As I said in my last post, the Press Board of Finance’s grounds for judicial review make clear that it is seeking an injunction – “interim relief” – to stop the government getting its preferred cross-party Royal Charter granted by the Queen in Privy Council tomorrow. PressBoF will appear before Lord Justice Richards and Mr Justice Sales (two judges who were both once First Treasury Counsel, and appeared on the government side in just such high-profile cases as this) at the High Court tomorrow at 10.30.

The government could have offered an undertaking to postpone presentation of the Charter – though there’s no legal reason why it had to, and if it had, the press would have achieved its main immediate aim: further delay.

While I think PressBoF’s case for an interim injunction is initially attractive, it may not necessarily succeed.

It’s important to realise that PressBoF is technically challenging two things, not one: it’s challenging –

  • ministers’ recommendation to the Queen to reject the press’s draft Charter, and
  • the Queen’s Order in Council (as PressBoF calls it) giving effect to that recommendation.

The reason it’s challenging both is that there’s a possible legal argument about whether Her Majesty’s order (if it is an order) can be challenged in law; whether it’s amenable to judicial review, as a lawyer might put it. It seems that the government’s lawyers have made that very argument in correspondence. I think PressBoF’s barristers Richard Gordon QC and Sarah Love are probably right (see paras. 51–54 of PressBoF’s facts and grounds) that the order can be challenged in law because of the House of Lords ruling in Bancoult in 2008.

But given the technical argument, it makes sense for PressBoF to challenge ministers’ recommendation, too. PressBoF wants the recommendation declared unlawful, and the order (as PressBoF calls it) quashed.

And we also need to remember that the Queen is due to make an order tomorrow, presumably to grant the cross-party Royal Charter on ministers’ recommendation. It’s this that PressBoF wants delayed on an interim basis.

Against that background, the argument for an interim injunction runs as follows (paragraphs 107-9 of PressBoF’s statement of facts and grounds):

Pressbof disagrees with the Defendants as to whether an Order in Council is amenable to judicial review. However, if the Court were to find the Defendants’ view to be correct but the Government Charter were to be granted (whether at the meeting of 30 October or on another occasion), there would obviously be a risk of the Court finding the Recommendation to be unlawful but Pressbof then being confronted with a non-justiciable Order in Council granting the Government Charter.

In other words, if the Defendants are correct as to the justiciability of Orders in Council of this nature, there is a risk that this claim may succeed in substance but turn out to have been futile. Were that to be the case, two decisions of considerable constitutional significance (namely, to reject the Press Charter and grant the Government Charter) would have been taken following an unlawful recommendation but there would be no recourse, whether for the press industry or for the wider public.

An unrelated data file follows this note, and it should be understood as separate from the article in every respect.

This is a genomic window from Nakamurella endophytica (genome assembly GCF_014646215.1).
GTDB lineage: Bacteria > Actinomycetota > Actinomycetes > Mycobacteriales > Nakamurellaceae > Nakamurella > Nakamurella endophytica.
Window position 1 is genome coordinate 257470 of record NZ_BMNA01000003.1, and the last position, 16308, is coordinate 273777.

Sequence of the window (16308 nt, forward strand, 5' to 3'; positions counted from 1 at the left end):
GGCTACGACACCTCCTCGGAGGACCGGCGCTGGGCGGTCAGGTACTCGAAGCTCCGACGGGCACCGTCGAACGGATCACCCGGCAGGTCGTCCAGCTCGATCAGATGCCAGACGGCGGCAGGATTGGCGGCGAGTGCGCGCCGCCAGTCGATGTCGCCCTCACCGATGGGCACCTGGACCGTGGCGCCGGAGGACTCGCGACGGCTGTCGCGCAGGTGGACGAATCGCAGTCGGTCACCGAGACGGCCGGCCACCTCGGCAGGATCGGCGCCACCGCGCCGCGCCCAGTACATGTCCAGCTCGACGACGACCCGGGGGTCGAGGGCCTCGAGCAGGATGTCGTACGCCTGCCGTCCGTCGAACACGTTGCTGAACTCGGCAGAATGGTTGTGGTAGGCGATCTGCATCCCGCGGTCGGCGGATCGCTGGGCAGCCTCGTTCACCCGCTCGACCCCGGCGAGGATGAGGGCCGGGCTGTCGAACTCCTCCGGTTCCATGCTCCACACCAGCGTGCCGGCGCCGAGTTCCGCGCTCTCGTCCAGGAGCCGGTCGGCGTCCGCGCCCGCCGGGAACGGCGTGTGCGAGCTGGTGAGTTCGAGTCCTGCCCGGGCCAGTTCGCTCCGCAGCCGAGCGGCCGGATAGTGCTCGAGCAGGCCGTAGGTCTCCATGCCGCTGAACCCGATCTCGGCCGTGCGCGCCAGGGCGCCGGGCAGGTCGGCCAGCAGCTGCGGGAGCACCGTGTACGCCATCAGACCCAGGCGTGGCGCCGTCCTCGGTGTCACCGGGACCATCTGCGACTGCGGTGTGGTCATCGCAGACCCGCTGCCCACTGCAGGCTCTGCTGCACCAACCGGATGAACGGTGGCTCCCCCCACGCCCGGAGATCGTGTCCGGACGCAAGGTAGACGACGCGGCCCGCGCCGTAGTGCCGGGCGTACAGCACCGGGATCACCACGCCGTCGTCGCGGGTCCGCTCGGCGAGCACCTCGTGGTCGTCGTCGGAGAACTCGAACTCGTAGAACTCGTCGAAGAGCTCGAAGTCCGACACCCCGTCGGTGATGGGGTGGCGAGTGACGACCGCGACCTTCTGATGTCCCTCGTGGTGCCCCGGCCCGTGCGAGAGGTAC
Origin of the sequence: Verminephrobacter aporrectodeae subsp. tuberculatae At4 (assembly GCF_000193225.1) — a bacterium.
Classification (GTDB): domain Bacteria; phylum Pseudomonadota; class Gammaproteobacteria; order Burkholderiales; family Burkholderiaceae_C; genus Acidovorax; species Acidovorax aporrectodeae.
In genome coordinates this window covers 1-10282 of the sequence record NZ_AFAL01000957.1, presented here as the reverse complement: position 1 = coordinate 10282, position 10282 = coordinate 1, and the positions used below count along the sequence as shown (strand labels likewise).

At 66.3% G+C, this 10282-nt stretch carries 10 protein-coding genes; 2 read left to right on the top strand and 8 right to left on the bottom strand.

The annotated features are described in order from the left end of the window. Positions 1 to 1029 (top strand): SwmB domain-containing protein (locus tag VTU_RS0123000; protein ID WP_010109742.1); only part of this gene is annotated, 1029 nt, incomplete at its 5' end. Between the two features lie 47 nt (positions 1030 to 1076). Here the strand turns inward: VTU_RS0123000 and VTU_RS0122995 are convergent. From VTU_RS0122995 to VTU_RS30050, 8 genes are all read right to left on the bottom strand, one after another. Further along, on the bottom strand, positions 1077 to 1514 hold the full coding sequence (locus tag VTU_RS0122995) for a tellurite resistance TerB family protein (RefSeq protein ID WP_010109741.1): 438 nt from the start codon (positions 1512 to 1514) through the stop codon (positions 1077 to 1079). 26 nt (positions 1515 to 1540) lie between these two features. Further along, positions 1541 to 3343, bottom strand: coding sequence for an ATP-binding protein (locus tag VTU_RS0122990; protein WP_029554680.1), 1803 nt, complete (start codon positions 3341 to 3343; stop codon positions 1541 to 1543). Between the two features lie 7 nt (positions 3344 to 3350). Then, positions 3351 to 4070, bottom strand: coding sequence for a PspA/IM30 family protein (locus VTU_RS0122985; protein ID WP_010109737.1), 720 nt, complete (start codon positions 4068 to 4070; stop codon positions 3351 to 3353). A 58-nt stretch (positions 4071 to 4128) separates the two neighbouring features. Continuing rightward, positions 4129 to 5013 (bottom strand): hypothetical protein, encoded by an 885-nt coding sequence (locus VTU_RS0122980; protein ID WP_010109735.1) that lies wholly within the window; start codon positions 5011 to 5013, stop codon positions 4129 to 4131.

Accordingly, to protect against the risk of this occurring, Pressbof seeks interim relief in this claim against the Government Charter being considered and/or approved, whether at the meeting of 30 October 2013 or otherwise, pending the conclusion of the claim.

As I say, on the face of it this seems reasonableness itself. If a Royal Charter is granted tomorrow, it’ll be granted – and only amendable by two-thirds majorities in each House of Parliament. So even if PressBoF succeed in establishing that rejecting its draft Charter was unlawful, a court ruling to that effect will do it little good. Any further submissions would achieve nothing even they convinced ministers, if Ed Miliband was unmoved. At first blush, then, it seems obvious that judges may well be sympathetic to granting interim relief in order to preserve the status quo for the time being.

But there’s something a bit odd about this. PressBoF is not at the moment making any claim that the cross-party Charter is itself unlawful, or that granting or recommending it would be unlawful. It could do – it could now be seeking a prohibiting order stopping the grant of the cross-party Charter on the basis that it’s unlawful in itself (on human rights grounds for example) or that procuring its grant would be unlawful in a collateral sense because of the underlying unlawfulness of rejecting the press’s own Charter. But PressBoF doesn’t say that, as things stand. Perhaps that’s because all its stakeholders cannot agree on the point. But for whatever reason, PressBoF does not make the argument.

Isn’t there something funny about asking the courts to restrain ministers from doing something you do not even claim is unlawful? I expect tomorrow’s argument to be seriously interesting, and will be surprised if the arguments do not include discussion of this point.

By the way, I keep doubting whether the “order” PressBoF is challenging really is an order, really because looking at the official record Her Majesty doesn’t appear to have ordered anything. To be fair, the Privy Council’s official minute describes it as an “order”. Still, there must be doubt that the Queen orders anything when she does not, as here, grant a Charter that’s been asked for. It seems to me that she has exercised no prerogative power at all.